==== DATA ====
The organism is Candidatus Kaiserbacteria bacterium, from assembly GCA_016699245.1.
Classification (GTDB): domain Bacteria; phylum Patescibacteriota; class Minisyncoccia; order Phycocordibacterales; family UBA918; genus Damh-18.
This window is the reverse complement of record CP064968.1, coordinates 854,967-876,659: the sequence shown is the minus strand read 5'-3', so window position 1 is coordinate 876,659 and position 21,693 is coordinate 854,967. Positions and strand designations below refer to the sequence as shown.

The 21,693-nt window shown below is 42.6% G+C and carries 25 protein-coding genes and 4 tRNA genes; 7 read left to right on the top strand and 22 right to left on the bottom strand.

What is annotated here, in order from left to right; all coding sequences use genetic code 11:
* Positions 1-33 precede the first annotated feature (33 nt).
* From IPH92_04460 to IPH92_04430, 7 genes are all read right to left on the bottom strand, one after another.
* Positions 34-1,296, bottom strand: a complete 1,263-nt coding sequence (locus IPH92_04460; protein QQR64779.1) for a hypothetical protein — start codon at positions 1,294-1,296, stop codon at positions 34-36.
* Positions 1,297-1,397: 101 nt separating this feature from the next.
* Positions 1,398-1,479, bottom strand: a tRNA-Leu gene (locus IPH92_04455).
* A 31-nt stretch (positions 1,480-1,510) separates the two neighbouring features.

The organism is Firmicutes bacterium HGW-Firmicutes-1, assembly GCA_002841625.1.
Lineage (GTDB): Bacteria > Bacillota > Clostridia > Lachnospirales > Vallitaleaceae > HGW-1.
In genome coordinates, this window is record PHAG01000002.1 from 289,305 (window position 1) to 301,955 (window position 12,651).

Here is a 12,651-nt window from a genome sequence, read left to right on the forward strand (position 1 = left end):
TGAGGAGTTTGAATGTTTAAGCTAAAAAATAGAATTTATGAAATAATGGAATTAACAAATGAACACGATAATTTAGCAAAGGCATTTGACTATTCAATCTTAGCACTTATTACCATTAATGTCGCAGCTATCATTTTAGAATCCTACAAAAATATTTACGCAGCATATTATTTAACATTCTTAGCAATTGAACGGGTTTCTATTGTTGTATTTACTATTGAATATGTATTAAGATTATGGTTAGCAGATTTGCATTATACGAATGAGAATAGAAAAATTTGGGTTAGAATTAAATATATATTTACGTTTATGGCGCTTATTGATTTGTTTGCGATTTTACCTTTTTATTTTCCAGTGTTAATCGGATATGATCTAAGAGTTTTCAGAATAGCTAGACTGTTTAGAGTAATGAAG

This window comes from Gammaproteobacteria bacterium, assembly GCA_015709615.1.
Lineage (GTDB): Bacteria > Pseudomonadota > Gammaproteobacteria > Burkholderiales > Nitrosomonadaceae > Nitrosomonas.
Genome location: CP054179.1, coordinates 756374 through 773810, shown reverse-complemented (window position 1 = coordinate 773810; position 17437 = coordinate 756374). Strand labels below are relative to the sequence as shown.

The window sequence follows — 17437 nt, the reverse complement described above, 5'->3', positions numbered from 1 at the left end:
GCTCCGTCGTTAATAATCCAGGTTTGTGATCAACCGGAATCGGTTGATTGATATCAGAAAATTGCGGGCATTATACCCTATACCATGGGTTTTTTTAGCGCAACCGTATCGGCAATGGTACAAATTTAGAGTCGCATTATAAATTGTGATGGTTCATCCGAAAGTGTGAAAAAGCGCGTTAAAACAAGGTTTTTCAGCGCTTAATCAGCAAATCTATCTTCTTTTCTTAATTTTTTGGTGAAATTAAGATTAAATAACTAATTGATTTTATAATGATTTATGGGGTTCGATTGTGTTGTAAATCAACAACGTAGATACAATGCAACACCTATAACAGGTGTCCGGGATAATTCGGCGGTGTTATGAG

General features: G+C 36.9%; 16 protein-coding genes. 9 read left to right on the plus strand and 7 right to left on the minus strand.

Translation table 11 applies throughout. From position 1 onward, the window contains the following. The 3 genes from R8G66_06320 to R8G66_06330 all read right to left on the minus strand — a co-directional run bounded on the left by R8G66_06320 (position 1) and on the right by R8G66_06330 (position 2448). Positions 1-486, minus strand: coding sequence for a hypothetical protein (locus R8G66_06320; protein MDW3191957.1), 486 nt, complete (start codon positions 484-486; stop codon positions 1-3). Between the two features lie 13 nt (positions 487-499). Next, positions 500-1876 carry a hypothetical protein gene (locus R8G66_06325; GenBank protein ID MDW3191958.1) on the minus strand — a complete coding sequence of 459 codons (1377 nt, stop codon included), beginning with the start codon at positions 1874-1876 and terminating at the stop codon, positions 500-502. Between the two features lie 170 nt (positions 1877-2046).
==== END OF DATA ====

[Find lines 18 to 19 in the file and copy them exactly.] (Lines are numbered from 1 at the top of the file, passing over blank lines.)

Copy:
Lineage (GTDB): Bacteria > Pseudomonadota > Gammaproteobacteria > Burkholderiales > Nitrosomonadaceae > Nitrosomonas.
Genome location: CP054179.1, coordinates 756374 through 773810, shown reverse-complemented (window position 1 = coordinate 773810; position 17437 = coordinate 756374). Strand labels below are relative to the sequence as shown.